Decanters may seem like superfluous (not to mention pricey) wine accessories that are more about pomp and ceremony than actual utility, but decanters do, in fact, serve a technical purpose that can alter a wine considerably and make your wine drinking experience more enjoyable.
Besides their ability to instantly dress up your table, decanters are useful when you’re popping the cork on a wine that is very young and tannic, or alternatively, a wine from an older vintage that has a good amount of age on it and has deposited a lot of sediment. Decanting also oxygenates a wine, letting it bloom, so to speak, and allowing its aromas and flavors to emerge and develop to their fullest expression.
When it comes to the color of your wine, both reds and whites can be decanted. Generally speaking though, reds are poured into decanters much more frequently than whites since reds are almost always higher in tannin. Decanting helps alleviate the sensation of harsh, astringent tannins that are found in many bold, full-bodied reds. Tannins originate in the skins of grapes (as well as in the stems and seeds), and since most white wines are fermented without their skins (“orange” wines being an exception), they end up showing very little tannin, and hence don’t usually require a decant to soften up the tannins. Certain white wines, such as white Burgundies, can greatly benefit from decanting, not so much in terms of softening their tannins, but in helping the wine’s fruit and aromas come forth.
Young red wines from recent vintages (less than two or three years old) can be very high in tannin, depending on the grape variety, and can benefit from an hour or so of aeration in a decanter. Decanting a young wine will expose a larger percentage of the wine’s surface area to oxygen, which will help soften the wine’s pronounced tannins and round out the wine’s overall texture or mouthfeel. Decanting a young red wine for 30-60 minutes before drinking will also help unlock the wine’s aromas and can help the wine’s bouquet to appear more pronounced.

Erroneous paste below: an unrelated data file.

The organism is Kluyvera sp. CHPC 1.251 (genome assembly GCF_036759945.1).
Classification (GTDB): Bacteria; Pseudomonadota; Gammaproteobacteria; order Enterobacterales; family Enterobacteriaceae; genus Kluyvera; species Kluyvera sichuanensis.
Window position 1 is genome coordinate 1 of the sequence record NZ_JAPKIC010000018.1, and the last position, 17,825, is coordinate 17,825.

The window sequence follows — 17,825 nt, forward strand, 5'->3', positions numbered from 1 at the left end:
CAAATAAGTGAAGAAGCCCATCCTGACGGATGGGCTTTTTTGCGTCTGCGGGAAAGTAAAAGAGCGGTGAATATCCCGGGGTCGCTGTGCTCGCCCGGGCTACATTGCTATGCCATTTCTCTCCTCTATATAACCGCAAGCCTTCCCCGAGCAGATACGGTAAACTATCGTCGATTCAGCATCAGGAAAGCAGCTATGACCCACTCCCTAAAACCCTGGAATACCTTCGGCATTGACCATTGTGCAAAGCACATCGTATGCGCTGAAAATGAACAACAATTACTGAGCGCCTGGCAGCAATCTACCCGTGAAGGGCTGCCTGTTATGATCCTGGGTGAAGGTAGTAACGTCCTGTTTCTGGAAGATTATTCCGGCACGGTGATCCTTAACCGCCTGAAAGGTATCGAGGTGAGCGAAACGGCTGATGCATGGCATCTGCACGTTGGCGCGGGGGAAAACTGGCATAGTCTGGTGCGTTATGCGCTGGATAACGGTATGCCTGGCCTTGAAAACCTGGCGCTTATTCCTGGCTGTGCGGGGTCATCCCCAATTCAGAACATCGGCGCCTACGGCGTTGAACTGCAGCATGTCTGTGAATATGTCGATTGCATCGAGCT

Red wines that are typically high in tannin and that can benefit from some time spent in a decanter include Cabernet Sauvignons or Cabernet-based Bordeaux-style blends, Syrahs, Malbecs, Petite Sirahs, Zinfandels, Nebbiolo-based wines like Barolo or Barbaresco, and Sangiovese-based wines like Brunello di Montalcino.
The other scenario that calls for decanting presents itself with aged wines from older vintages. As a wine ages in the bottle, it often throws sediment which collects at the bottom of the bottle if the wine is stored upright, or along the side of the bottle if the wine is stored on its side.
Decanting an aged wine and passing it through a mesh funnel or filter that gets placed at the opening of the decanter can help separate the gritty sediment from the wine so that it doesn’t end up in your glass. Sommeliers at formal restaurants often place a small candle under the bottle while they pour an aged wine into a decanter to illuminate the glass bottle and discern where exactly the sediment lies in the bottle, making sure it doesn’t make its way into the decanter.
Editor’s Note: Can you taste the difference between a decanted wine and a non-decanted wine? – KK
Etty Lewensztain is the owner of Plonk Wine Merchants, an online shop focused on small-production, artisanal and altogether great cheap wine. The food- and wine- obsessed Los Angeles native cut her teeth in the wine biz running a marketing campaign to promote Chilean wine in the United States, and is certified by the esteemed Wine & Spirit Education Trust (WSET) and the American Sommelier Association. Plonk Wine Merchants specializes in hidden gems from around the globe and every bottle in the store is priced below $30. Follow Plonk Wine Merchants on Twitter @ PlonkOnline.